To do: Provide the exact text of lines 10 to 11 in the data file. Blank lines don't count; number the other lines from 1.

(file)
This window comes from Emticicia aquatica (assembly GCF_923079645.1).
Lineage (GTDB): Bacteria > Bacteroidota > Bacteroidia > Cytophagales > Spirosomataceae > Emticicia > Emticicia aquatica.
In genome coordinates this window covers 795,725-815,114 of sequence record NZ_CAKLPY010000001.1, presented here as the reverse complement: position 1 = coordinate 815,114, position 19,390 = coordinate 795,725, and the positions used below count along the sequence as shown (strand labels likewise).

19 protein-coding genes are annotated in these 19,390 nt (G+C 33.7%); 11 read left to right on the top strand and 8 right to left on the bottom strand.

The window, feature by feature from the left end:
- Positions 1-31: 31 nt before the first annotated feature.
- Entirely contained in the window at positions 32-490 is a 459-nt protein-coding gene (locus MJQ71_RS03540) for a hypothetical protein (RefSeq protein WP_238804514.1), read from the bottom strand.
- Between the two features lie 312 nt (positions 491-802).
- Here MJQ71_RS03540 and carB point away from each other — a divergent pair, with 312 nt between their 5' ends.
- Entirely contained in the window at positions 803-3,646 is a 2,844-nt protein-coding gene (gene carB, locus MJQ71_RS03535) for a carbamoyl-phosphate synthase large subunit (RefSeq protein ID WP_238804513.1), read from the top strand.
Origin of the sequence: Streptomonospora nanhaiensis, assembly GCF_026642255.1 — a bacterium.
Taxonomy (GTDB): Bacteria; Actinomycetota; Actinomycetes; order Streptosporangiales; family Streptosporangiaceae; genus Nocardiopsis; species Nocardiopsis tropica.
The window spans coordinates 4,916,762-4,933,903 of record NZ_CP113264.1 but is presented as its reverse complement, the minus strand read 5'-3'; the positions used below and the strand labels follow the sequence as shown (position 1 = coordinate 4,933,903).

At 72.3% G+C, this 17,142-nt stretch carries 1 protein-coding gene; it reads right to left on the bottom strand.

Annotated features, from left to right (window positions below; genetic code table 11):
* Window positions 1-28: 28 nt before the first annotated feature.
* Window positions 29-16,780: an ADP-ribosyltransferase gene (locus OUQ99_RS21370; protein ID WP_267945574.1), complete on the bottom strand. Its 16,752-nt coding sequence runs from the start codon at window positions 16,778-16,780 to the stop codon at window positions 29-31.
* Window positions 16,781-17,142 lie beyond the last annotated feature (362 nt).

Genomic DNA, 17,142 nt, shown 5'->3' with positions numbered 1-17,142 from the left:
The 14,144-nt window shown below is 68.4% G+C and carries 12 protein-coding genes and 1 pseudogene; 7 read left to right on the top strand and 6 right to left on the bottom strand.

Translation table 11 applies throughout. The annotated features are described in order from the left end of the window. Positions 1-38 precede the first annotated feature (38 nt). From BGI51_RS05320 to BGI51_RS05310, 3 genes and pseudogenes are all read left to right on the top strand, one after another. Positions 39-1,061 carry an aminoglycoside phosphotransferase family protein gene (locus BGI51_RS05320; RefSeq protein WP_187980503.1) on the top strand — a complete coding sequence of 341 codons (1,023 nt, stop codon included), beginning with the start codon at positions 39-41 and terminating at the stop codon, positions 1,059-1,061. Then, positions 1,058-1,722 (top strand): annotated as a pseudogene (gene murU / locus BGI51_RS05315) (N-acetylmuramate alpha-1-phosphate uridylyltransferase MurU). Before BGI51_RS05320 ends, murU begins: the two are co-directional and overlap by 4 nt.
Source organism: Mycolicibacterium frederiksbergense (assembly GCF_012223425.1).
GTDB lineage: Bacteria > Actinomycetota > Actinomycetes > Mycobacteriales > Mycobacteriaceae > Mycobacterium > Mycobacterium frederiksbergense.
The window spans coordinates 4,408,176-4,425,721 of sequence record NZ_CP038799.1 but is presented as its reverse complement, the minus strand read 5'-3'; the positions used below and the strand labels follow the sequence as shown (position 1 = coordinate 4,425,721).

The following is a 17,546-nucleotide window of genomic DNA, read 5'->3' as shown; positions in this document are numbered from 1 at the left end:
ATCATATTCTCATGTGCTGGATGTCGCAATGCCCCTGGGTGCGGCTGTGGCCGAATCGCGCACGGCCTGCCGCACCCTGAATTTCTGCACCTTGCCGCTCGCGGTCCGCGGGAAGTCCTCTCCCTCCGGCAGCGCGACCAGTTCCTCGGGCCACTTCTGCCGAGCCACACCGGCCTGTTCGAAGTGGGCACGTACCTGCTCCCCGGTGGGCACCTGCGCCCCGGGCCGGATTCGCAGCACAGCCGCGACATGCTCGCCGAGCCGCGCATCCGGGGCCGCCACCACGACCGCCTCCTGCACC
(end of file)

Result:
- Entirely contained in the window at positions 803-3,646 is a 2,844-nt protein-coding gene (gene carB, locus MJQ71_RS03535) for a carbamoyl-phosphate synthase large subunit (RefSeq protein ID WP_238804513.1), read from the top strand.
Origin of the sequence: Streptomonospora nanhaiensis, assembly GCF_026642255.1 — a bacterium.